Quebec, the Province, the People, the History
Quebec is a province in eastern Canada, bordered on the north by Hudson
Strait and Ungava Bay; on the east by Labrador (Which is a part of Newfoundland), the Strait of Belle Isle, and the Gulf of Saint Lawrence; on the south by New
Brunswick, Maine, New Hampshire, Vermont, New York, and Ontario; and on the west by Ontario, James Bay, and Hudson Bay.
The name Quebec is derived from an Algonquian term for "place where the river narrows," referring to the Saint Lawrence River near the site of present- day Quebec City, the capital of the province.
Quebec is sometimes called "the Storied Province," Quebec became part of the Canadian Confederation on July 1, 1867, as one of the four original provinces. The province of Quebec was first colonized by France and was formally acquired by Great Britain in the Treaty of Paris of 1763. The mass majority of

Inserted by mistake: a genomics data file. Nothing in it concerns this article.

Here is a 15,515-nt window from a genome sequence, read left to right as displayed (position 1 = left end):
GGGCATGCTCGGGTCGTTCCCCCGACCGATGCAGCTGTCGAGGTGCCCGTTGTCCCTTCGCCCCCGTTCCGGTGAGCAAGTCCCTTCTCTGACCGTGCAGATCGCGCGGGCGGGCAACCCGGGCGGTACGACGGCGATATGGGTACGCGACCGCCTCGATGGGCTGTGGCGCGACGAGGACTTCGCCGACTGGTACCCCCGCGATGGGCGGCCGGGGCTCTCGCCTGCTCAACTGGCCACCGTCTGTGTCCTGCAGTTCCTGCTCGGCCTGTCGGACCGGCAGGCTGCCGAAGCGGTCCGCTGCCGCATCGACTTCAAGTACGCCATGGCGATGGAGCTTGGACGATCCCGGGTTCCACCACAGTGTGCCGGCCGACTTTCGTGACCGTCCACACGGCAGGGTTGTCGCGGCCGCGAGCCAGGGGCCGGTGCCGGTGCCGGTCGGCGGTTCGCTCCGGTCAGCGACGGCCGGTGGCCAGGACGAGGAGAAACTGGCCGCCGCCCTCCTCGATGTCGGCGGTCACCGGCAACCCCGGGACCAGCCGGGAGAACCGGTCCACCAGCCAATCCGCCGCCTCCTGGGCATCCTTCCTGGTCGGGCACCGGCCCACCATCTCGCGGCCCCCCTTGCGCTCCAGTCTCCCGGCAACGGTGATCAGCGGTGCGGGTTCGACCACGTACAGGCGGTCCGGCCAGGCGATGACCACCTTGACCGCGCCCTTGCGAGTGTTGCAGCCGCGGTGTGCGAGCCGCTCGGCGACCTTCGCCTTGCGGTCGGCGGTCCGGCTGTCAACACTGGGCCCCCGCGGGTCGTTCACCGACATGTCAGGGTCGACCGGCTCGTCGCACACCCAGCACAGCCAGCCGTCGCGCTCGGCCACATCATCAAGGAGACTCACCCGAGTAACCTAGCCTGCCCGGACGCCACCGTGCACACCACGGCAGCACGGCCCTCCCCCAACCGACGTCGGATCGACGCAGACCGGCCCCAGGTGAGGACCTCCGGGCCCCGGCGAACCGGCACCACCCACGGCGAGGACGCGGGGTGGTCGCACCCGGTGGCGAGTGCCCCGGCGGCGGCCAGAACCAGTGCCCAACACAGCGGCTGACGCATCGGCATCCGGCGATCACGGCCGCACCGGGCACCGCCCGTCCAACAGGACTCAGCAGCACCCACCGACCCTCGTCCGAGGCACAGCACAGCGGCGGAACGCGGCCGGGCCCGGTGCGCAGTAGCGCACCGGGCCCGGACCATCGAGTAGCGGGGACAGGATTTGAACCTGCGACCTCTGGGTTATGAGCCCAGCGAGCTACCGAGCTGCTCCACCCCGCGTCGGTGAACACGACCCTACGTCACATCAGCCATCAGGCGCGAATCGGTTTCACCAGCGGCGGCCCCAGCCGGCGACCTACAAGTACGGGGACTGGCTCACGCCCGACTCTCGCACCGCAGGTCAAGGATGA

Quebec's population today use French as their first language. Beginning in the
1960s the Quebecois (French-speaking residents of Quebec) made strong efforts to preserve their French heritage as well as to gain additional powers for the province, which led to conflicts with the national government that have yet to be fully resolved. This is apparent in the recent "Referendum" where theQuebecois tried to get Quebec special provincial concederations based on the fact the mass majority of Quebec residents speak French.
Quebec is the largest of all the Canadian provinces. Its large area of
1,540,680 sq km (594,858 sq MI) accounts for 15.5 percent of Canada's total area and includes 183,890 sq km (71,000 sq MI) of inland freshwater surface. This is a major draw for Industry in Quebec. Elevations in Quebec range from sea level to 1622 m (5322 ft), atop Mont D'Iberville in the Torngat Mountains in the northeast. Anticosti Island and the Magdalen Islands, (which are both in the
Gulf of St. Lawrence), are part of Quebec, which has a tidal shoreline of some
13,775 km (some 8560